does everyone receives antibiotics medication after breast reduction? My Ps said i wont need them and only prescribed perkecet, is that ok?
Breast Reduction Antibiotics?
Doctor Answers (4)
Antibiotic use in cosmetic breast surgery
DivineDaughter777: Great question. There is a general trend to using only prophylactic antibiotics for cosmetic surgery (i.e. the IV dose received at the time of surgery). The rationale for this is to avoid selecting resistant strains of bacteria but limiting their exposure to antibiotics. Analysis or a recent study of practicing PS' prescribing habits supported your PS' recommendations. Remember that all medications, including antibiotics,can have effects, some of which are undesirable. Keeping your post-op meds to a minimum of Percocet is probably a good idea. Good luck.
Antibiotics after Breast Reduction
Perioperative antibiotics should be administered, but postoperative antibiotics may be given. Also, some surgeons place drains with breast reduction and some do not. Those who place drains may be more likely to administer antibiotics while the drains remain.
Breast reduction antibiotics
I think that most surgeons will give a does at the time of surgery and some do not give after surgery. It is personal preference. Some studies suggest it is not necessary to give antibiotics after surgery.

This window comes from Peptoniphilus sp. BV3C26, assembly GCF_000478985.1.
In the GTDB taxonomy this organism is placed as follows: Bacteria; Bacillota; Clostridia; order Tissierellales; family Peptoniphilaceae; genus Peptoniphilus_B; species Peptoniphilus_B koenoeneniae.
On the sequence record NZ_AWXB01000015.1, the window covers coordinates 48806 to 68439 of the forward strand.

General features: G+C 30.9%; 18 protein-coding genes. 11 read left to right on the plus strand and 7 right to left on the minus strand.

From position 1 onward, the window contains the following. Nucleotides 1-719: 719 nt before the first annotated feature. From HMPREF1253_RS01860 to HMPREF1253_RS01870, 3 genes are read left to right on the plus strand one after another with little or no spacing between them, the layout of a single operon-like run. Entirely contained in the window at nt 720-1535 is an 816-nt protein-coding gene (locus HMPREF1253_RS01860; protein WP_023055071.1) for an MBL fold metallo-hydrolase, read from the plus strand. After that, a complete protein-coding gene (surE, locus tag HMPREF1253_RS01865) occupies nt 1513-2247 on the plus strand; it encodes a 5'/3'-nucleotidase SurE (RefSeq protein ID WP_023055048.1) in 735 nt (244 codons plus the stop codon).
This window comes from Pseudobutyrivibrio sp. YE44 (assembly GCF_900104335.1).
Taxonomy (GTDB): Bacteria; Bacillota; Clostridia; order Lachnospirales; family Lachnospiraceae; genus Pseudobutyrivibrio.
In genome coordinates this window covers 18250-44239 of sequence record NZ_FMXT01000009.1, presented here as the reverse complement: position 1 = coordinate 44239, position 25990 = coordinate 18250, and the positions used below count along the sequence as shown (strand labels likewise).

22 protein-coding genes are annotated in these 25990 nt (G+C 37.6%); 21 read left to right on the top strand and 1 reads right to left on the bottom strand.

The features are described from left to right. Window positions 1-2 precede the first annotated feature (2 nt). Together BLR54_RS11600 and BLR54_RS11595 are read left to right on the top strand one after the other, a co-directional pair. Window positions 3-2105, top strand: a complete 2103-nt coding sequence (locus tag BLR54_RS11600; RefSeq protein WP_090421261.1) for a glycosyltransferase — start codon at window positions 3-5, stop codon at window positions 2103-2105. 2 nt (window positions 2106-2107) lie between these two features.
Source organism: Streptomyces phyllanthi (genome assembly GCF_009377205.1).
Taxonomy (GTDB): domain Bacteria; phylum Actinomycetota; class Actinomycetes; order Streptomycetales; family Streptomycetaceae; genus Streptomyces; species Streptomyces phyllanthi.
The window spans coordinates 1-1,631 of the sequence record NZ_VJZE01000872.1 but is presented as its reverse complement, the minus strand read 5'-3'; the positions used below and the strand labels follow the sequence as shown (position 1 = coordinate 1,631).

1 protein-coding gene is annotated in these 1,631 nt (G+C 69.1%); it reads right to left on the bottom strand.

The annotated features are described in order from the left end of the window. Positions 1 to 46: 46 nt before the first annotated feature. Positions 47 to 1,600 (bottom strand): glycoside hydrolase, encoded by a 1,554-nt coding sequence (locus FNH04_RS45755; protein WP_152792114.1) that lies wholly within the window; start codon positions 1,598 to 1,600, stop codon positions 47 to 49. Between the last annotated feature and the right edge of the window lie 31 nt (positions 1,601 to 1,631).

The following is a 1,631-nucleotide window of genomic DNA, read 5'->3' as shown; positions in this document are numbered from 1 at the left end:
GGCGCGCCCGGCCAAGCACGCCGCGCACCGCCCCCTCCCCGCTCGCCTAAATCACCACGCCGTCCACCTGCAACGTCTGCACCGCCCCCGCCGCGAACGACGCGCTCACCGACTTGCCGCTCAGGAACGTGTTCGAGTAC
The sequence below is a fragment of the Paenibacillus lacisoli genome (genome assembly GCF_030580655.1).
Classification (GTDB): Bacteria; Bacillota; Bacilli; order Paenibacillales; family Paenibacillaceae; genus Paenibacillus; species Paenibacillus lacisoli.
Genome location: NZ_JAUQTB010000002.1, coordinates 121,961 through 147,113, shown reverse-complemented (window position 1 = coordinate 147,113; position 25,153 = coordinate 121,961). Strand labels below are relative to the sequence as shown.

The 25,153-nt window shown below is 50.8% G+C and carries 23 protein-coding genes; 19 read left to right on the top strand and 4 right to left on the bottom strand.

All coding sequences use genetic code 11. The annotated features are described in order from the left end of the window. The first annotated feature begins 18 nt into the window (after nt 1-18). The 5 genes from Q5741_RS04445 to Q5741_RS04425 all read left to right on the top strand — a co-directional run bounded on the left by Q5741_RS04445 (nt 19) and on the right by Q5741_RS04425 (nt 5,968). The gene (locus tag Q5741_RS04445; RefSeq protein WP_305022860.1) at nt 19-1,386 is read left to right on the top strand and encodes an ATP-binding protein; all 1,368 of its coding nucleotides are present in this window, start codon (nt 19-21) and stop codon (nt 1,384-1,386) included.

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Antibiotics after Breast Reduction?
Yes, I think your plastic surgeon's recommendations are just fine. I am also starting to move away from postoperative antibiotics as much as possible, using antibiotics “prophylacticly” intravenously routinely.
Please don't be alarmed/confused by what you may hear from a variety of different sources; generally best to follow your chosen plastic surgeons' instructions ( assuming you have done your due diligence in selection of plastic surgeon).
Best wishes with your upcoming procedure.
These answers are for educational purposes and should not be relied upon as a substitute for medical advice you may receive from your physician. If you have a medical emergency, please call 911. These answers do not constitute or initiate a patient/doctor relationship.
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